By Devon Hannan, Contributor
[PIAS America; 2016]
Key Tracks: ” The Pugilist,” “Gabe,” “How Could I Have Known,”
As if there wasn’t enough suffering in the world already, Keaton Henson continues his theme of depreciation in his latest album, Kindly Now. Teeming with melancholy narratives, Henson talks about his innermost struggles on the forefront of his songwriting platform. If one thing is for certain, Kindly Now will absolutely wreck you.
The album features intense lyrical themes as well as a few well-executed instrumental tracks, each packed with ringing winds, subtle keys, or an intense build between strings. These instrumental tracks serve as perfect segues into different lyrical terrains. They carry tone so well that the listener doesn’t have a chance to do anything but fully immerse themselves in the subject matter.
While the auxiliary on this album is very well articulated, Keaton Henson’s vocals alone prove to be the most powerful instrument on the album. Henson truly outdoes himself with trembling vibratos and meticulously placed accents. The first minute of “Holy Lover” features kind and airy harmonies chanting, “Baby, please don’t be afraid of me, I think I love you.” The detail in each track is so intricate that it could be snapped like a twig.
Kindly Now is a further extension of Henson’s backbreaking journey of self doubt. The album demonstrates songwriting that is so honest and cutting, it may even be considered brave. In tracks like “The Pugilist,” Henson details his wretched lifestyle as an artist. “I care only for art and career, so scared of death that I try to leave part of me here. I am lonely.”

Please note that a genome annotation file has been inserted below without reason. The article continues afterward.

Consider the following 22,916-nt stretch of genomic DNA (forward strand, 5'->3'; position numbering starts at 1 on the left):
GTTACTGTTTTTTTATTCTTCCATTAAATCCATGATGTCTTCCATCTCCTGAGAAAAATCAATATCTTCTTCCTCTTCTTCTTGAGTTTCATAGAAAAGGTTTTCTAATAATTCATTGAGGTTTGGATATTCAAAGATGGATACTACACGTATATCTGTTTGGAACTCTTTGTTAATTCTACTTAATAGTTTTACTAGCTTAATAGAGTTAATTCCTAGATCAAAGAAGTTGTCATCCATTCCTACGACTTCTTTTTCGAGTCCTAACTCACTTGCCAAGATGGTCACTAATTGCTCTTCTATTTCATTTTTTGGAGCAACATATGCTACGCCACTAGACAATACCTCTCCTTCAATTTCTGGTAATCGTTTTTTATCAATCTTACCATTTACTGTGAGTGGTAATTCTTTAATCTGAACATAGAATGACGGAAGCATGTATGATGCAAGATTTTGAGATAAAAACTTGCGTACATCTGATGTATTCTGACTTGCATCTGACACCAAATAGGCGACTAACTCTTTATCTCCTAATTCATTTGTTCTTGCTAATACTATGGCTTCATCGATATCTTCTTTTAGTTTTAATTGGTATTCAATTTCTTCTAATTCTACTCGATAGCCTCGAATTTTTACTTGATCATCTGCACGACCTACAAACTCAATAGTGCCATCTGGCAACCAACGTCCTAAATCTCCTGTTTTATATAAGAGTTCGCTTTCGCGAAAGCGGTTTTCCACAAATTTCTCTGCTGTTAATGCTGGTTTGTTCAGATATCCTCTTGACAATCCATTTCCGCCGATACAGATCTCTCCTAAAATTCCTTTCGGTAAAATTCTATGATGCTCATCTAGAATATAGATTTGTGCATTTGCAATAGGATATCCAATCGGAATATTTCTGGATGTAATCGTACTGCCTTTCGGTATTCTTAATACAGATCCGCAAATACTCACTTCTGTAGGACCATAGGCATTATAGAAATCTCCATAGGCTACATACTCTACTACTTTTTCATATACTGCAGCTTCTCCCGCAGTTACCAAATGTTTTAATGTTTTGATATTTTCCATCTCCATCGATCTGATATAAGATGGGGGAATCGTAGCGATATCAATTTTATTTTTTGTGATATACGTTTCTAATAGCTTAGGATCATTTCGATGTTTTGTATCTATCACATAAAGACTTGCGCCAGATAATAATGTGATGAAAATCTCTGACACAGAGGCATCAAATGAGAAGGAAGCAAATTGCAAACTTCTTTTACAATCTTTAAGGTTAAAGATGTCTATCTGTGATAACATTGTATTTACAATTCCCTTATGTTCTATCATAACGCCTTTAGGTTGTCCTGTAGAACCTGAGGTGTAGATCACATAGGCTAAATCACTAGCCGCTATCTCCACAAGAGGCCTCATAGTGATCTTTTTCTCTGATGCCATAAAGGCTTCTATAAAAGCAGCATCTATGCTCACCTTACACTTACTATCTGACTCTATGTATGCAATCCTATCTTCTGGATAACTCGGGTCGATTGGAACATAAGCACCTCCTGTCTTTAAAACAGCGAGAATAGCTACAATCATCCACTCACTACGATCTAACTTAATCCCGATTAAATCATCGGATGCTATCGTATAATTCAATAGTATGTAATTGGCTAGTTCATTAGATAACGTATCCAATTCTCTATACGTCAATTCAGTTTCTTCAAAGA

While the majority of this album flows with delicacy, Henson’s few attempts at something different end up being messy. “Comfortable in Love,” for example, has killer guitar movement, yet his vocals do not adequately mesh with the instrumentals at hand. Instead of continuing that smooth procession, it sounds indisposed, off setting the build.
While every track may not necessarily be perfect on the ears, Henson’s Kindly Now gave him an outlet where he could be angry. Whether that anger be geared toward himself or his choices in company, this album proves to be utterly gut wrenching. Every lyrical and instrumental element is carefully woven together to create a work that is tainted with colors both devastating and beautiful.